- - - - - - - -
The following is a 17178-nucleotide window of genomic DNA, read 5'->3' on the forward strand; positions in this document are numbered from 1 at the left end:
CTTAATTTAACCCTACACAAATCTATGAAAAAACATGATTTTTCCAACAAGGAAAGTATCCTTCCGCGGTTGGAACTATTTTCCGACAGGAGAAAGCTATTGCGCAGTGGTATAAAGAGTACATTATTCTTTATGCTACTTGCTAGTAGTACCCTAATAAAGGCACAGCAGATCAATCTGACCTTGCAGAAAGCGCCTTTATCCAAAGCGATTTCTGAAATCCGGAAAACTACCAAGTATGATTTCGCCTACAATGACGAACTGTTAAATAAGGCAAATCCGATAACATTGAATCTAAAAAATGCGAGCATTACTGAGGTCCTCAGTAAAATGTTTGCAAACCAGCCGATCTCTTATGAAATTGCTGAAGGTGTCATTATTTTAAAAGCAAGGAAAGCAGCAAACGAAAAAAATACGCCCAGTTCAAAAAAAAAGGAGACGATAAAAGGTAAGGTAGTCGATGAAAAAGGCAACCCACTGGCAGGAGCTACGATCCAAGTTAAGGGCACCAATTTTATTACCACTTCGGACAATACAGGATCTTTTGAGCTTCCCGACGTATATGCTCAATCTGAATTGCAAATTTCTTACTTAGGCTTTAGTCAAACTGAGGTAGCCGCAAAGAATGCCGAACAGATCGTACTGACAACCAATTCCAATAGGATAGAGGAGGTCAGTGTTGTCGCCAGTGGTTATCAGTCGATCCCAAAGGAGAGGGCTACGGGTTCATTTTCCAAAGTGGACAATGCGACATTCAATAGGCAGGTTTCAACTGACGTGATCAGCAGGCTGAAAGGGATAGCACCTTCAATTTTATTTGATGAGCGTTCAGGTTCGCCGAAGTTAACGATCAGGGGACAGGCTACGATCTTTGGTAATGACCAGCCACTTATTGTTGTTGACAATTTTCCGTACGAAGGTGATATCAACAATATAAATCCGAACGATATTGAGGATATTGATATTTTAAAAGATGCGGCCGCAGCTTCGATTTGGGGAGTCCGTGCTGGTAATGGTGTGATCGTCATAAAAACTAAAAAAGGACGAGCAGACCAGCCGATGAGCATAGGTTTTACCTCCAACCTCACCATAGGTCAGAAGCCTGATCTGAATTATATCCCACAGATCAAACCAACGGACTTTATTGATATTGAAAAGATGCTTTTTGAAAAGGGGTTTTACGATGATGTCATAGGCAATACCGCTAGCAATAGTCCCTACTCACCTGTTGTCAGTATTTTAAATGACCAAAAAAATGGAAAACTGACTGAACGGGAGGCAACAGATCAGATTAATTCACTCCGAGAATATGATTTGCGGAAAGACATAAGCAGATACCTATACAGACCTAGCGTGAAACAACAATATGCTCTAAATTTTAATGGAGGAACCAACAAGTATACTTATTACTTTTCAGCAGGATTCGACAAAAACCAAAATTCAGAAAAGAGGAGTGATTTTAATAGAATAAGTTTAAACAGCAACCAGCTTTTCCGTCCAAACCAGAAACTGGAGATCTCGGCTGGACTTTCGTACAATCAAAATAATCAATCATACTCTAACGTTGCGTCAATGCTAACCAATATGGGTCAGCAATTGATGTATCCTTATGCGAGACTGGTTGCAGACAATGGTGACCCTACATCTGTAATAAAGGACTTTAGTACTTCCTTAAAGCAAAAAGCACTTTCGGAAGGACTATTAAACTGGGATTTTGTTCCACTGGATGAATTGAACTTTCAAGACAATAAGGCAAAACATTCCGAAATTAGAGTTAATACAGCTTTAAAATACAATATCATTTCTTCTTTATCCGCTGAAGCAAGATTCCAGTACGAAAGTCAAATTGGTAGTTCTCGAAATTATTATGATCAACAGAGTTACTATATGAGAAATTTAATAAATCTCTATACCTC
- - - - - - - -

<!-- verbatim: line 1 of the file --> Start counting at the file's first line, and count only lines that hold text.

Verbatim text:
The following is a 17178-nucleotide window of genomic DNA, read 5'->3' on the forward strand; positions in this document are numbered from 1 at the left end: